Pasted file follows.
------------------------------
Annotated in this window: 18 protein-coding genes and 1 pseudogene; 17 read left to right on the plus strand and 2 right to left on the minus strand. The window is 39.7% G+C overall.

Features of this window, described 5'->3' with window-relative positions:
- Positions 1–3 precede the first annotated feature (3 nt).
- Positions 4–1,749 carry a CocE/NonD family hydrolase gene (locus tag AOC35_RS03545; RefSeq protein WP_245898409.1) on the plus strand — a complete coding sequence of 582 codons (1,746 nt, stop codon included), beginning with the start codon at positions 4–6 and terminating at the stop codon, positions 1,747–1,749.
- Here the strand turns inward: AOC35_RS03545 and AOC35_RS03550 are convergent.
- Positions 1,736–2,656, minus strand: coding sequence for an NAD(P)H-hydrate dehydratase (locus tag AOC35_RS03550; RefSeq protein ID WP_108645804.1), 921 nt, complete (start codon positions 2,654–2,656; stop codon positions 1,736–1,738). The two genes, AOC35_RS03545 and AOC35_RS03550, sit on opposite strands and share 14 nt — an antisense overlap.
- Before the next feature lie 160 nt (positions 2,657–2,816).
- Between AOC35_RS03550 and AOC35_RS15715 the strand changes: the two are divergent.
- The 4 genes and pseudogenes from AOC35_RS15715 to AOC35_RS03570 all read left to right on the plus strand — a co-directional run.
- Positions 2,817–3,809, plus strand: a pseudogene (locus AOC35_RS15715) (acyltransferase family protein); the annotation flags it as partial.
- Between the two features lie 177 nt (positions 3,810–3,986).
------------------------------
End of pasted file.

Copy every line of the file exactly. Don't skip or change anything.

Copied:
Annotated in this window: 18 protein-coding genes and 1 pseudogene; 17 read left to right on the plus strand and 2 right to left on the minus strand. The window is 39.7% G+C overall.

Features of this window, described 5'->3' with window-relative positions:
- Positions 1–3 precede the first annotated feature (3 nt).
- Positions 4–1,749 carry a CocE/NonD family hydrolase gene (locus tag AOC35_RS03545; RefSeq protein WP_245898409.1) on the plus strand — a complete coding sequence of 582 codons (1,746 nt, stop codon included), beginning with the start codon at positions 4–6 and terminating at the stop codon, positions 1,747–1,749.
- Here the strand turns inward: AOC35_RS03545 and AOC35_RS03550 are convergent.
- Positions 1,736–2,656, minus strand: coding sequence for an NAD(P)H-hydrate dehydratase (locus tag AOC35_RS03550; RefSeq protein ID WP_108645804.1), 921 nt, complete (start codon positions 2,654–2,656; stop codon positions 1,736–1,738). The two genes, AOC35_RS03545 and AOC35_RS03550, sit on opposite strands and share 14 nt — an antisense overlap.
- Before the next feature lie 160 nt (positions 2,657–2,816).
- Between AOC35_RS03550 and AOC35_RS15715 the strand changes: the two are divergent.
- The 4 genes and pseudogenes from AOC35_RS15715 to AOC35_RS03570 all read left to right on the plus strand — a co-directional run.
- Positions 2,817–3,809, plus strand: a pseudogene (locus AOC35_RS15715) (acyltransferase family protein); the annotation flags it as partial.
- Between the two features lie 177 nt (positions 3,810–3,986).